Today: National Cyber Security Awareness Month, US Senators Introduce the SPEED Act, FCC Network Reliability Best Practices for Small and Rural Providers
October is National Cyber Security Awareness Month
National Cyber Security Awareness (NCSAM), the annual campaign and combined efforts between private industry and public agencies, was created to enable companies and individuals to make better, smarter cybersecurity choices. For a listing of the weekly events planned for October 2017, see The Department of Homeland Security.
Week 4: October 23-27 – Theme: The Internet Wants YOU: Consider a Career in Cybersecurity
According to a study by the Center for Cyber Safety and Education, by 2022, there will be a shortage of 1.8 million information security workers. It is critical that today’s students graduate ready to enter the workforce to fill the vast number of available cybersecurity positions. Week 4 will encourage students and other job seekers to explore cybersecurity careers. Key influencers – like parents, teachers, guidance counselors and state and local officials – will learn more about this growing field and how to engage youth in pursuing cybersecurity careers.
US Senators Introduce SPEED Act
U.S. Senators Catherine Cortez Masto (D-Nev.) and Roger Wicker (R-Miss.) introduced S. 1988, “Streamlining Permitting to Enable Efficient Deployment of Broadband Infrastructure Act of 2017” (SPEED Act). The measure would accelerate the deployment of new broadband infrastructure to both rural and urban areas by streamlining the permitting process for telecommunications equipment that is installed in locations that have already been subjected to historical or environmental reviews by:
- Exempting telecommunications infrastructure from environmental and historical reviews by the FCC and other federal agencies in a public ROW if previously installed telecommunications infrastructure has already undergone environmental and historic reviews for the same public ROW. Any provider exempted from these reviews must still comply with the National Environmental Policy Act and the National Historic Preservation Act;
- Exempting the deployment of small cells from environmental and historical reviews only if (1) they are being deployed in a public ROW and are not higher than an existing structure in the public ROW; and (2) they are serving as a replacement for an existing small cell and they are the same or substantially similar to the small cell that is being replaced;
- Exempting the deployment of wireless services (e.g. voice, video, or data) from environmental and historical reviews if (1) they are located in an existing public ROW and (2) adhere to tower height and guy-wire requirements;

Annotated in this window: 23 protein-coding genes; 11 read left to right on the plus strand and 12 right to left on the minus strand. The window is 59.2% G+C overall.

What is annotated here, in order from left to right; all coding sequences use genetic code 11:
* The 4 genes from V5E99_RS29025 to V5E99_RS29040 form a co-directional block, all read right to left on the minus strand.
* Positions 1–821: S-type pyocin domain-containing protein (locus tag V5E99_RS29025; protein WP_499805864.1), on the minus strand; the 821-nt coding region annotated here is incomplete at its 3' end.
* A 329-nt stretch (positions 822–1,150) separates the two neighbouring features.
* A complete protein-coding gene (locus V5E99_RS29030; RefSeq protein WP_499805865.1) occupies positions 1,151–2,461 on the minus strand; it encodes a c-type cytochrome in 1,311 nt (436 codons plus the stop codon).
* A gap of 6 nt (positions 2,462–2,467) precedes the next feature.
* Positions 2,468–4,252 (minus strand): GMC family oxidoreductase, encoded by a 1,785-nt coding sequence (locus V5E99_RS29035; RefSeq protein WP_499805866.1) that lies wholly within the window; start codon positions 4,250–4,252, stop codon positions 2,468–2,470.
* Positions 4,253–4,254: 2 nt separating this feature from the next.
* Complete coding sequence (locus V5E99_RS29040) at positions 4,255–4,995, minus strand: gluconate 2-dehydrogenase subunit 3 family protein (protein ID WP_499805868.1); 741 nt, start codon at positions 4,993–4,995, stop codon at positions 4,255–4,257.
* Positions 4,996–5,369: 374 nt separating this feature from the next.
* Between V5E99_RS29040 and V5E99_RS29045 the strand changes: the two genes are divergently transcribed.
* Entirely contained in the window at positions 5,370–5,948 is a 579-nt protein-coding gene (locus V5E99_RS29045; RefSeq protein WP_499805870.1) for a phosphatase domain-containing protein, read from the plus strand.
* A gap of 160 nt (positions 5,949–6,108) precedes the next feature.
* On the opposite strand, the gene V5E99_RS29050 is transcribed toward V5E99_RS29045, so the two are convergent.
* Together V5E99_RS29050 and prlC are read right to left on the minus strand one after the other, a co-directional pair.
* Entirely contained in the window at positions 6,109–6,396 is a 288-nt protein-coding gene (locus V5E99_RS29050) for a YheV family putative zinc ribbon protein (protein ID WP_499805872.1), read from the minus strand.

- Directing the Government Accountability Office to develop a report analyzing how to increase the efficiency of deploying broadband infrastructure to federal lands; and;
- Directing the FCC’s Streamlining Federal Siting Working Group to submit a report to Congress on its preliminary findings and recommendations for accelerating the deployment of high-speed Internet access to federal lands across the United States.
The Act would not preempt the authority of a State or local government to apply and enforce all applicable zoning and other land use regulations.
FCC Commissioner O’Rielly issued a statement applauding the introduction of the legislation.
FCC Network Reliability Best Practices for Small and Rural Providers
The FCC’s Safety and Homeland Security Bureau (Bureau) released a public notice encouraging small and rural communications service providers to review and consider implementing, where appropriate, best practices recommended by the Communications Security, Reliability, and Interoperability Council (CSRIC) to improve network reliability. The Bureau reviewed the CSRIC best practices and outage data from the Commission’s Network Outage Reporting System to identify trends and common failures among outages experienced by small and rural service providers. This process identified 23 of the most recurring best practices reported in NORS outage reports during the last five years. The Bureau encourages small and rural communications services providers to review and consider these 23 best practices along with other CSRIC best practices as appropriate for their networks.
The Regulatory Mix, TMI’s daily blog of telecom related regulatory activities, is a snapshot of PUC, FCC, legislative, and occasionally court issues that our regulatory monitoring team uncovers each day. Depending on their significance, some items may be the subject of a TMI Briefing.